Divorce Process: What is a Temporary Hearing

You are in the beginning of your divorce.  You have filed and served your spouse or they have filed and served you.  One of the documents you have received is a Notice of Temporary Hearing.  So what is a Temporary Hearing?

In contested South Carolina divorce and other Family Court Matters, a temporary hearing is held at the very beginning of the case.  On your paperwork, this may also be referred to as a Pendent Lite hearing for temporary relief.  The basic purpose of a temporary hearing is to get an Order in place for the pendency of the action.  That means the relief ordered by the Family Court at a Temporary Hearing is (1) temporary, lasting only for the duration of the case, and (2) binding on the parties – meaning if you don’t do what you are supposed to do, you can be held in contempt and punished by the Family Court’s contempt powers.

The temporary issues that the court normally determines in a this type of hearing are typically:

  1. Child custody
  2. Child support
  3. Visitation
  4. Spousal support/alimony
  5. Use of some marital property like the home or vehicles
  6. Orders requiring people to maintain current insurance coverages
  7. Restraining orders against harassment or sale or marital property

By definition, a temporary Order is only good until a Final Order has been signed by the judge.  At that point, you must comply with the final order.  A result at a temporary hearing also does not prejudice a party at the final trial.  Just because your spouse was awarded custody or alimony at a temporary hearing, does not mean they will automatically be victorious on those issues at trial.  You should definitely consult with an attorney to determine your best chances in those situations.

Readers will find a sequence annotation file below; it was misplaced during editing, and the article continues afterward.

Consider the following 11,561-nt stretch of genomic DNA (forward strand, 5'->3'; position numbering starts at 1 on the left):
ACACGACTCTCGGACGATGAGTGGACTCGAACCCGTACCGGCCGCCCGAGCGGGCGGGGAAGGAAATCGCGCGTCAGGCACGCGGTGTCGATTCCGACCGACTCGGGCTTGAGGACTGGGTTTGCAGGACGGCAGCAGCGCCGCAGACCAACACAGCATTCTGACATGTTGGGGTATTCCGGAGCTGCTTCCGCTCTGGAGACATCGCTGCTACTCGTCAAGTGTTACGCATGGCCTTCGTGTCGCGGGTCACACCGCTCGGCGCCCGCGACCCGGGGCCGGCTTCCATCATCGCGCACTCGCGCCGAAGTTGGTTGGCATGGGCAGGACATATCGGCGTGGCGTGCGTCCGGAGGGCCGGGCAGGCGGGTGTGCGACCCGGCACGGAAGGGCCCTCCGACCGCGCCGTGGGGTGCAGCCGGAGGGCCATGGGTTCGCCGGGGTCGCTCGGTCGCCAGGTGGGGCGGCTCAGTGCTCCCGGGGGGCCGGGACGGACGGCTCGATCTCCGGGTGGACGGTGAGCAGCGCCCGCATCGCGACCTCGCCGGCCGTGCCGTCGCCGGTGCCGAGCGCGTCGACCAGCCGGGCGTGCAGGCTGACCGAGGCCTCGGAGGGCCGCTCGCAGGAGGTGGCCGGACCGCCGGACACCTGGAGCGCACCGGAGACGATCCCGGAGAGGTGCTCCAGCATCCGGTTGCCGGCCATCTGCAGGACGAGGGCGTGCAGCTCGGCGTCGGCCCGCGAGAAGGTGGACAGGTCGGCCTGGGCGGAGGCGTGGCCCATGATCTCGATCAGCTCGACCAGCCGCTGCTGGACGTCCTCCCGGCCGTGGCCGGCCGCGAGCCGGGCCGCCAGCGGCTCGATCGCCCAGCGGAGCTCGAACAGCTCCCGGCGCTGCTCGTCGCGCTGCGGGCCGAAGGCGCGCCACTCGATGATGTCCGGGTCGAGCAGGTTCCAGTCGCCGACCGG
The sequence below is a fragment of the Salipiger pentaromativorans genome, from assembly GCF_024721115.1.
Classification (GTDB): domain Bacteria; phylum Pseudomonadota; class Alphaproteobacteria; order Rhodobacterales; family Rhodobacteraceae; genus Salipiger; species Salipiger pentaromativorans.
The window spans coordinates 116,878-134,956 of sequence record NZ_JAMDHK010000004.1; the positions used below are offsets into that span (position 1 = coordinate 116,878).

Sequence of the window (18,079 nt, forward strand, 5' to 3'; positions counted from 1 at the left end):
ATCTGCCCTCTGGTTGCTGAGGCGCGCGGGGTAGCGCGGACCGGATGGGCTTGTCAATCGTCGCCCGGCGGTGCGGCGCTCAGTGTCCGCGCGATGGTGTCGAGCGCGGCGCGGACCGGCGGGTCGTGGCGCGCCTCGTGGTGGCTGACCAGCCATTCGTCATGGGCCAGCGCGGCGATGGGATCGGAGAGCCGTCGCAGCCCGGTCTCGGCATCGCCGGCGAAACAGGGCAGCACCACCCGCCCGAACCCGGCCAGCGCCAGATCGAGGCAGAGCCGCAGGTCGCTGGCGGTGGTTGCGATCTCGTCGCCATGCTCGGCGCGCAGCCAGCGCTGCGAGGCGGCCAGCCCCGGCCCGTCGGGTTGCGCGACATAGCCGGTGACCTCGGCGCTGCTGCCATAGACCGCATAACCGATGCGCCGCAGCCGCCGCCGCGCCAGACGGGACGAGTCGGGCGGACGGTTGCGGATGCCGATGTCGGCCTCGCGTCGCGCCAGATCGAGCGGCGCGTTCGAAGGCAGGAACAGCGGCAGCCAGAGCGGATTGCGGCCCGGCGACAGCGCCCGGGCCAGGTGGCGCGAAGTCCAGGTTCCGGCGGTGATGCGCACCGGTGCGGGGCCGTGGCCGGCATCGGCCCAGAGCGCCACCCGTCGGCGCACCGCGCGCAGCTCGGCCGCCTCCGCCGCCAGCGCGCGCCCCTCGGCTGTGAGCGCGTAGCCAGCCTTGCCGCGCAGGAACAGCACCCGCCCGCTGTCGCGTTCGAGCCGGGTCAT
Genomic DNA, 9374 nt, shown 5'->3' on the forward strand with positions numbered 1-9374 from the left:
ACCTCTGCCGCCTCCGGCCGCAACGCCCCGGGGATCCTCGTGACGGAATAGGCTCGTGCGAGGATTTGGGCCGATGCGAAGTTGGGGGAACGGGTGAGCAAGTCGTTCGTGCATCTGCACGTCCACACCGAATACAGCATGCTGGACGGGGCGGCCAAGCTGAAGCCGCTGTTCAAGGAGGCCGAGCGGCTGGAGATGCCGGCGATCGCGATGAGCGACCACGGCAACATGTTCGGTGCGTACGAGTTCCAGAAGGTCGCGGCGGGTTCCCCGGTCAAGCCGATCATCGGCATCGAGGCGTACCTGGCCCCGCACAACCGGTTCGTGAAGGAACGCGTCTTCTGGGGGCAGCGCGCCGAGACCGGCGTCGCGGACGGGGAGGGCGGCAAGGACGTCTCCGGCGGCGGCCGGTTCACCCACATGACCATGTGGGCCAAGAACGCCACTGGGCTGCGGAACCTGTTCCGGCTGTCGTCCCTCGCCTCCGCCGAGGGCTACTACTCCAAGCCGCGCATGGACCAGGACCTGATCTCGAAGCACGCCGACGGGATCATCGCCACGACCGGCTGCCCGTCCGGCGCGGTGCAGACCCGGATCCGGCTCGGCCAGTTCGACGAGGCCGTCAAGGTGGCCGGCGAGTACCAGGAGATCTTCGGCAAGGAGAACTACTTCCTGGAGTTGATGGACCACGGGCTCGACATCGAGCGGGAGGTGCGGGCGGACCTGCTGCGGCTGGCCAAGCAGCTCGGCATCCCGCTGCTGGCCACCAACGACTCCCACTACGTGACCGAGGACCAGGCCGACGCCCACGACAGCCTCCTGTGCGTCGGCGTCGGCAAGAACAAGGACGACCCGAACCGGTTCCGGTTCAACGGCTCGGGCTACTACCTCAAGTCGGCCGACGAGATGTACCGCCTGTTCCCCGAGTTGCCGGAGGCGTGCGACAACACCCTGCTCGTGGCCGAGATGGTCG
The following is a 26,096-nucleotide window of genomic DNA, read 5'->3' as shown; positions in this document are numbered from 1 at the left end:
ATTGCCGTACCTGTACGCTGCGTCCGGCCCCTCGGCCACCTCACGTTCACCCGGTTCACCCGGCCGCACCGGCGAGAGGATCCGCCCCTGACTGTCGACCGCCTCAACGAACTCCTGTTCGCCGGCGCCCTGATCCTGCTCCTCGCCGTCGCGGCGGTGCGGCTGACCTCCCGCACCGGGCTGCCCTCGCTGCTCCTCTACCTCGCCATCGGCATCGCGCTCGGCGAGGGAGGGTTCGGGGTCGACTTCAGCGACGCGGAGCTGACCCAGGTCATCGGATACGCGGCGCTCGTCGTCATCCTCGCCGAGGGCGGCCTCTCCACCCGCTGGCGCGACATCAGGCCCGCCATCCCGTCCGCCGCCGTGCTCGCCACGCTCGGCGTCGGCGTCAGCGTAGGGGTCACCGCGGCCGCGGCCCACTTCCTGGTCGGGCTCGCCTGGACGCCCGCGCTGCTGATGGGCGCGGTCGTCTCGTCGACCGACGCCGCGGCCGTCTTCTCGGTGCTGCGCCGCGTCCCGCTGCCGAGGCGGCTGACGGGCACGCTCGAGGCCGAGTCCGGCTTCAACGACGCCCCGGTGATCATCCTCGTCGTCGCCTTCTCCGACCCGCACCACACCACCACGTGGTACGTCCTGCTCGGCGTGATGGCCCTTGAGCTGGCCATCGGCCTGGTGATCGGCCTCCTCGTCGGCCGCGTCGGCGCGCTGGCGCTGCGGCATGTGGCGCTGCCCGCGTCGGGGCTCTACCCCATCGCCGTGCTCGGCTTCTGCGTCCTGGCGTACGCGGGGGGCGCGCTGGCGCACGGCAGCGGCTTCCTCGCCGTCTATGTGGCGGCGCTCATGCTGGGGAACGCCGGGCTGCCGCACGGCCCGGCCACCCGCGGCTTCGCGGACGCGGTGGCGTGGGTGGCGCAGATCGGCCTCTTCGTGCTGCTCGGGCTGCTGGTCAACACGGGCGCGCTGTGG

A South Carolina Family Court temporary hearing is different for another reason.  There is generally no testimony taken at a temporary hearing.  The parties are required to provide affidavits to the Court and are limited to 8 pages of affidavits.  You must also provide a financial declaration for the judge to review.  After reading the affidavits, the judge may allow for a short argument on the issues by the attorneys and will usually then make their ruling for the Temporary Order.

While this may not be the best or fairest way to determine the pendente lite rulings, it is the current state of the law and how we must proceed in our cases.

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